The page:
|Terence Dollard Corcoran|
November 6, 1942 |
Biography and works
Born in Montreal, Quebec, Corcoran received a Bachelor of Journalism degree from Carleton University in 1969. After working for the Toronto Star in 1969, he joined the Ottawa Journal where he worked until 1971. From 1972 to 1974, he was a reporter and business editor for The Canadian Press. In 1974, he joined the Montreal Gazette where he worked as a business writer (1974–1976) and financial editor (1976–1978).
After traveling in Asia, he became associated editor of the Financial Times of Canada in 1978. He was appointed managing editor in 1980, executive editor in 1983, and was editor from 1984 to 1987. From 1987 to 1989, he was Associated Editor of the Financial Post. From 1989 to 1998, he was a business columnist for The Globe and Mail. From 1998 to 2000, he was hired by Conrad Black as an editor for the Financial Post.
In 1983, he was awarded the National Business Writing Award for Excellence in Editorial Writing and for Business Reporting and Writing in 1976. With Laura Reid, he co-authored the 1984 book Public money, private greed: the Greymac, Seaway, and Crown Trusts affair (Collins, ISBN 0-00-217376-X).
Charlie Smith, writing an opinion piece in the political blog for The Georgia Straight, states that Corcoran takes a libertarian viewpoint. He was characterised as a "conservative commentator" in Maclean's and a "right wing ideologue" by World Socialist Web Site.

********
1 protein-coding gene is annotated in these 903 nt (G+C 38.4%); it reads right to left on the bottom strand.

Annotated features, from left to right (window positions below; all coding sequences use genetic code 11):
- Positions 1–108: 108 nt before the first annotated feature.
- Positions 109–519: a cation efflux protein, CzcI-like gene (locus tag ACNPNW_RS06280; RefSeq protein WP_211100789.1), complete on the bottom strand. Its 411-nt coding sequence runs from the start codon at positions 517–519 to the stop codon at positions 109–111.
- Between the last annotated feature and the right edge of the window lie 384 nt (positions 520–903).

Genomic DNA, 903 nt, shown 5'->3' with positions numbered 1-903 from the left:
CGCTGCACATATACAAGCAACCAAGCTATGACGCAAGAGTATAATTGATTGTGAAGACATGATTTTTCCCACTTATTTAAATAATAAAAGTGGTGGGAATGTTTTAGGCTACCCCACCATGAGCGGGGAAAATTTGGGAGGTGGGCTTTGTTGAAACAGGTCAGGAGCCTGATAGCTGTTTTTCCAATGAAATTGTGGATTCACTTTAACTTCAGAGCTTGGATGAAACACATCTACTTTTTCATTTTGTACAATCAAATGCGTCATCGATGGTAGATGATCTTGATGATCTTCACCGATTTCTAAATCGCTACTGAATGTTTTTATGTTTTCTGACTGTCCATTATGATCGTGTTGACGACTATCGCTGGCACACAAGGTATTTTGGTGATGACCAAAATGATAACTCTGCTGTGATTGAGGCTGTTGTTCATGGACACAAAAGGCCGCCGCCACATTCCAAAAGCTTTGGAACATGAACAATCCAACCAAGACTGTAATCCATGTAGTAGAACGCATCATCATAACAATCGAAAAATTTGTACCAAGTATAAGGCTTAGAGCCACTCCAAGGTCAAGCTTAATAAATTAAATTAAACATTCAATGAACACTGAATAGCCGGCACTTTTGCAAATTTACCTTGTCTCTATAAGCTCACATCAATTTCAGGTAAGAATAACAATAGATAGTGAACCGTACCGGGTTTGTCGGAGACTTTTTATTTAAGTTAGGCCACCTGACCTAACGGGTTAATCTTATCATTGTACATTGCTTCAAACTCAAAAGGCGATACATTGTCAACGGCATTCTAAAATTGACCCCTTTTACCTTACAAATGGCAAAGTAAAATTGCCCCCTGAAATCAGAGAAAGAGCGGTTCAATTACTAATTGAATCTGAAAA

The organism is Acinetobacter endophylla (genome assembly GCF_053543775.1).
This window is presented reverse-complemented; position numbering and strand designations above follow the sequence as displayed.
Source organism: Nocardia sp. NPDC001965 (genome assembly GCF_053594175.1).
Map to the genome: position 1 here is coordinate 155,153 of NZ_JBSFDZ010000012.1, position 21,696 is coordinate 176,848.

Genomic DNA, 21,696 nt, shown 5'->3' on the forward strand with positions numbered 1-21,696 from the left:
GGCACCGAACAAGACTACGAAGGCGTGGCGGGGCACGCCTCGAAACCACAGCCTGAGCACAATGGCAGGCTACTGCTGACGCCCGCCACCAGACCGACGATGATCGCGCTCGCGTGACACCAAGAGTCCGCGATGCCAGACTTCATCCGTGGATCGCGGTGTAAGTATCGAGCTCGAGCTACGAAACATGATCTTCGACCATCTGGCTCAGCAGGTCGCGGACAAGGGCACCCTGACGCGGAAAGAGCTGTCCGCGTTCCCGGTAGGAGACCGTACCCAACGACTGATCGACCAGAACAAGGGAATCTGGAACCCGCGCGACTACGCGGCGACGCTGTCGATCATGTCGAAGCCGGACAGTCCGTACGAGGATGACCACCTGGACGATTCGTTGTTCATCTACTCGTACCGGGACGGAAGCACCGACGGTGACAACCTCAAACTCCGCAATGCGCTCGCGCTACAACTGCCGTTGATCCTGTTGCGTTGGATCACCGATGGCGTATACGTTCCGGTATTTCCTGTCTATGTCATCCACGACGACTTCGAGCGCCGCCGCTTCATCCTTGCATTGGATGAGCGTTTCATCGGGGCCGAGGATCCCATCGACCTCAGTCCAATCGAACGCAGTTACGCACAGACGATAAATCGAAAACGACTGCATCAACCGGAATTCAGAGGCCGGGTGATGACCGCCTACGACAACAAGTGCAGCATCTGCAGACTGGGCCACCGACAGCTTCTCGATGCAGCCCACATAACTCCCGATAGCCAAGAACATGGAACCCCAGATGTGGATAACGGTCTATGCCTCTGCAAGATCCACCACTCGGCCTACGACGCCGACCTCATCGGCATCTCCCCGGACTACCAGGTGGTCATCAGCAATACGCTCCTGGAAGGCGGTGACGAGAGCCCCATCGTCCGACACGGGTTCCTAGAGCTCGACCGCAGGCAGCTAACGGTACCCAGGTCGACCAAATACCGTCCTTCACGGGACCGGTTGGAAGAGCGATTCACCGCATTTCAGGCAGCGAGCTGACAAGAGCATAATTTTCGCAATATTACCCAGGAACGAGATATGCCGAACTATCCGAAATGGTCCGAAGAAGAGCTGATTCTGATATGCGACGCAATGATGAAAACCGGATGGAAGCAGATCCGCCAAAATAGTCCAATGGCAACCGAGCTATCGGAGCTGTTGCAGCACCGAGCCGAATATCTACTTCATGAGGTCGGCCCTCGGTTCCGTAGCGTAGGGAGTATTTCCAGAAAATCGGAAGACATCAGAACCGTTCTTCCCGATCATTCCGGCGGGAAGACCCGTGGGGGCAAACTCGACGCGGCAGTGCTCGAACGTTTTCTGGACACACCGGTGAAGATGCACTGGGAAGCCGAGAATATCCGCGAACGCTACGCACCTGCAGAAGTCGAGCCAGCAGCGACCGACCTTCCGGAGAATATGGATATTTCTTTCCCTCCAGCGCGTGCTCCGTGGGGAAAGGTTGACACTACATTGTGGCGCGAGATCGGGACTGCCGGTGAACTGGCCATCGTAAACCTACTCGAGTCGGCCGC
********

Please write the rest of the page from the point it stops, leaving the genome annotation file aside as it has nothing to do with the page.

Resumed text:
- "Terence Dollard Corcoran". Canadian Who's Who 1997. University of Toronto Press.
- "On Terence Corcoran and tax and regulatory breaks for Canwest". Vancouver, Canada: www.straight.com. Retrieved 2010-04-06.
- Elizabeth Lumley. Canadian Who's Who 2005, Volume 40. University of Toronto Press.
- "Walking a fine line". macleans.ca. Retrieved 2010-04-06.
- "Canadian election campaign kicks off: Liberals offer tax cuts to the rich and populist demagogy to working people". www.wsws.org. Retrieved 2010-04-06.
- National Post: Terence Corcoran profile
- Anti-Kyoto position quoted in Linda Diebel's book Stéphane Dion: Against the Current (via CTV News)
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